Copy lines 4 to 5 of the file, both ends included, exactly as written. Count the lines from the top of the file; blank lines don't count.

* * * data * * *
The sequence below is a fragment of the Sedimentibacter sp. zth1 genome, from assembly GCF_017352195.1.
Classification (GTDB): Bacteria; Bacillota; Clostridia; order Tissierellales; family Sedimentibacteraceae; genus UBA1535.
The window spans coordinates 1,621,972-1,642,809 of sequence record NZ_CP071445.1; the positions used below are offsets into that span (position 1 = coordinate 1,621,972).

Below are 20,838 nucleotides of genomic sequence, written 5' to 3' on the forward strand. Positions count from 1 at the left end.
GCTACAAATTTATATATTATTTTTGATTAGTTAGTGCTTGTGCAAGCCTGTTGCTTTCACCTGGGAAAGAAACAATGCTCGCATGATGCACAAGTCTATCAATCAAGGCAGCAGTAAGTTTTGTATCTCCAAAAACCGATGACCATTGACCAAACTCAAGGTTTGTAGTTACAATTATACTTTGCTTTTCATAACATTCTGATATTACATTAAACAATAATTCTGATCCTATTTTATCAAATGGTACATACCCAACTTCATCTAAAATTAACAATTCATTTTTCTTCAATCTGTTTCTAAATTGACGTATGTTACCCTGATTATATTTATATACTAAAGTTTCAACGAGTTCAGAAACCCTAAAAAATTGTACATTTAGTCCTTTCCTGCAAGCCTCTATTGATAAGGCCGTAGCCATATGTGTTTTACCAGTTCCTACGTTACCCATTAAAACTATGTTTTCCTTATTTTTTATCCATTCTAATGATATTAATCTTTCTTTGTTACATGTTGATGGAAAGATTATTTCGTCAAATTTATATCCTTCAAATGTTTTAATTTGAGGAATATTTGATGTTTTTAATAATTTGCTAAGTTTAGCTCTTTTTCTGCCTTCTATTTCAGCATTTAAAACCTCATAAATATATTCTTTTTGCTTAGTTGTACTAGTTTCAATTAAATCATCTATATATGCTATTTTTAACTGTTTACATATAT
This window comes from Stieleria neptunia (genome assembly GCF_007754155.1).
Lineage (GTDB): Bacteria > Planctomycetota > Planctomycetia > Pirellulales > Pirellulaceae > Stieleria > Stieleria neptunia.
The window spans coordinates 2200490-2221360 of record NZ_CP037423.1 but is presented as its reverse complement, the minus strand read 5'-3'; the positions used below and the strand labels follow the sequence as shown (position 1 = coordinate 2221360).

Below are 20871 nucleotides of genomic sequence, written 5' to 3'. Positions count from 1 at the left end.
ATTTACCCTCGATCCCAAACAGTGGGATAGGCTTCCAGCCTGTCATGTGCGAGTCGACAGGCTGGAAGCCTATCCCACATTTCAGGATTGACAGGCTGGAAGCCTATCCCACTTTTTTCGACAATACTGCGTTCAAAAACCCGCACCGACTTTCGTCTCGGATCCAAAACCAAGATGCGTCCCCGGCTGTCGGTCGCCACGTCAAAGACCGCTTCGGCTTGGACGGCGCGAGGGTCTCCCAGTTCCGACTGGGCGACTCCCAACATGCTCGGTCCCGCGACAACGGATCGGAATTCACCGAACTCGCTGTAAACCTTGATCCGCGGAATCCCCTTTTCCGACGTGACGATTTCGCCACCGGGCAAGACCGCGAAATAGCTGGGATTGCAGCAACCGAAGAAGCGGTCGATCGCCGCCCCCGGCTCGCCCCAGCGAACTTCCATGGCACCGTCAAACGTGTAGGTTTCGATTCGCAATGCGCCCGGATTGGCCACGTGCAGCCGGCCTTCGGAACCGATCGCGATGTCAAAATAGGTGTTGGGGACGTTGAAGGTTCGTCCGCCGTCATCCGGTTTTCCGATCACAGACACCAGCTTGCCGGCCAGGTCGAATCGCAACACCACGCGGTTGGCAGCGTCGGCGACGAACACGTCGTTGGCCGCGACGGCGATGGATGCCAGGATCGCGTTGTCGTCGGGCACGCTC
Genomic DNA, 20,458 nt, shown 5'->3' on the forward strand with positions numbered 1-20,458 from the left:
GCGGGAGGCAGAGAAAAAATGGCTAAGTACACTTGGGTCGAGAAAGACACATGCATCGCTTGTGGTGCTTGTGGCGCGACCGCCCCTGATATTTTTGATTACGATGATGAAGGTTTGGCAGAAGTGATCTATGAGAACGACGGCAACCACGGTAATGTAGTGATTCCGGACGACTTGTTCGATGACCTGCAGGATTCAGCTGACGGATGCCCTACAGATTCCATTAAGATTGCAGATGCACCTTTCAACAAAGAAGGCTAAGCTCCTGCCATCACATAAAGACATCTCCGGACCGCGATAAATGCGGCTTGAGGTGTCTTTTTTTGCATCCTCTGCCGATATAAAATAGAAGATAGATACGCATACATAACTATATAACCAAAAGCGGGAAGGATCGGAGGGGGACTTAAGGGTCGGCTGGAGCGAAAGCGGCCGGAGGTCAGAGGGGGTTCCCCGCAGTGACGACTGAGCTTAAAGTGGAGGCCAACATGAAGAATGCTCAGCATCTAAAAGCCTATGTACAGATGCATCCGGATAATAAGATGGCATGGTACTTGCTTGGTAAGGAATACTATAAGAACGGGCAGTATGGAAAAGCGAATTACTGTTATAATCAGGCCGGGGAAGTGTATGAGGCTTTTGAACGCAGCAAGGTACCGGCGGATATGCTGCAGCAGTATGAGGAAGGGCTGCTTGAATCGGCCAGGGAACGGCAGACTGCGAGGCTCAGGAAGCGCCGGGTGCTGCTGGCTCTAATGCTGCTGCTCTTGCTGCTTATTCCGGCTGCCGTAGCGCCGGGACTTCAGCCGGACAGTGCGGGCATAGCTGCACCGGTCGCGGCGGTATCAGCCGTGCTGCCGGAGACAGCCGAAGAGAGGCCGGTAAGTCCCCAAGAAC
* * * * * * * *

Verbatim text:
Below are 20,838 nucleotides of genomic sequence, written 5' to 3' on the forward strand. Positions count from 1 at the left end.
GCTACAAATTTATATATTATTTTTGATTAGTTAGTGCTTGTGCAAGCCTGTTGCTTTCACCTGGGAAAGAAACAATGCTCGCATGATGCACAAGTCTATCAATCAAGGCAGCAGTAAGTTTTGTATCTCCAAAAACCGATGACCATTGACCAAACTCAAGGTTTGTAGTTACAATTATACTTTGCTTTTCATAACATTCTGATATTACATTAAACAATAATTCTGATCCTATTTTATCAAATGGTACATACCCAACTTCATCTAAAATTAACAATTCATTTTTCTTCAATCTGTTTCTAAATTGACGTATGTTACCCTGATTATATTTATATACTAAAGTTTCAACGAGTTCAGAAACCCTAAAAAATTGTACATTTAGTCCTTTCCTGCAAGCCTCTATTGATAAGGCCGTAGCCATATGTGTTTTACCAGTTCCTACGTTACCCATTAAAACTATGTTTTCCTTATTTTTTATCCATTCTAATGATATTAATCTTTCTTTGTTACATGTTGATGGAAAGATTATTTCGTCAAATTTATATCCTTCAAATGTTTTAATTTGAGGAATATTTGATGTTTTTAATAATTTGCTAAGTTTAGCTCTTTTTCTGCCTTCTATTTCAGCATTTAAAACCTCATAAATATATTCTTTTTGCTTAGTTGTACTAGTTTCAATTAAATCATCTATATATGCTATTTTTAACTGTTTACATATAT